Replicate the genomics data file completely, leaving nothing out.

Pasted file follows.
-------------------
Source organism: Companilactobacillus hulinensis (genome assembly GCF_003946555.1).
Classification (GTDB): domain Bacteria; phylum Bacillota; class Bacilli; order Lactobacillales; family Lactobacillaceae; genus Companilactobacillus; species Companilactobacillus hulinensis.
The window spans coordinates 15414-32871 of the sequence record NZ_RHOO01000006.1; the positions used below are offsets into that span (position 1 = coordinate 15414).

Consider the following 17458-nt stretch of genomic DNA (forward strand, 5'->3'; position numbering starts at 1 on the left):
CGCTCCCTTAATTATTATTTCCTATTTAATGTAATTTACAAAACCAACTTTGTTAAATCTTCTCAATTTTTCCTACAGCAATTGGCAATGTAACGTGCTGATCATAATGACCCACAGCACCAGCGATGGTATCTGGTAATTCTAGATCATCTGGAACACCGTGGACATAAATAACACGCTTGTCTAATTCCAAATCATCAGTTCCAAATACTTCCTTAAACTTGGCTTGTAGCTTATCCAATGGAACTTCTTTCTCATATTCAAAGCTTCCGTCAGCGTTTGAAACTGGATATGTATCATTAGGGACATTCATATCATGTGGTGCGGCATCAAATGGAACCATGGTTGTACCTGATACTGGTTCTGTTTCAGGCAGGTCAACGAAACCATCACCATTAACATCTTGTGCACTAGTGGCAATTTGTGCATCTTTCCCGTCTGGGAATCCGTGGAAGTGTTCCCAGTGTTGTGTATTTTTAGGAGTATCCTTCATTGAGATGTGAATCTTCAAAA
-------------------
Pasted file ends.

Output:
Source organism: Companilactobacillus hulinensis (genome assembly GCF_003946555.1).
Classification (GTDB): domain Bacteria; phylum Bacillota; class Bacilli; order Lactobacillales; family Lactobacillaceae; genus Companilactobacillus; species Companilactobacillus hulinensis.
The window spans coordinates 15414-32871 of the sequence record NZ_RHOO01000006.1; the positions used below are offsets into that span (position 1 = coordinate 15414).

Consider the following 17458-nt stretch of genomic DNA (forward strand, 5'->3'; position numbering starts at 1 on the left):
CGCTCCCTTAATTATTATTTCCTATTTAATGTAATTTACAAAACCAACTTTGTTAAATCTTCTCAATTTTTCCTACAGCAATTGGCAATGTAACGTGCTGATCATAATGACCCACAGCACCAGCGATGGTATCTGGTAATTCTAGATCATCTGGAACACCGTGGACATAAATAACACGCTTGTCTAATTCCAAATCATCAGTTCCAAATACTTCCTTAAACTTGGCTTGTAGCTTATCCAATGGAACTTCTTTCTCATATTCAAAGCTTCCGTCAGCGTTTGAAACTGGATATGTATCATTAGGGACATTCATATCATGTGGTGCGGCATCAAATGGAACCATGGTTGTACCTGATACTGGTTCTGTTTCAGGCAGGTCAACGAAACCATCACCATTAACATCTTGTGCACTAGTGGCAATTTGTGCATCTTTCCCGTCTGGGAATCCGTGGAAGTGTTCCCAGTGTTGTGTATTTTTAGGAGTATCCTTCATTGAGATGTGAATCTTCAAAA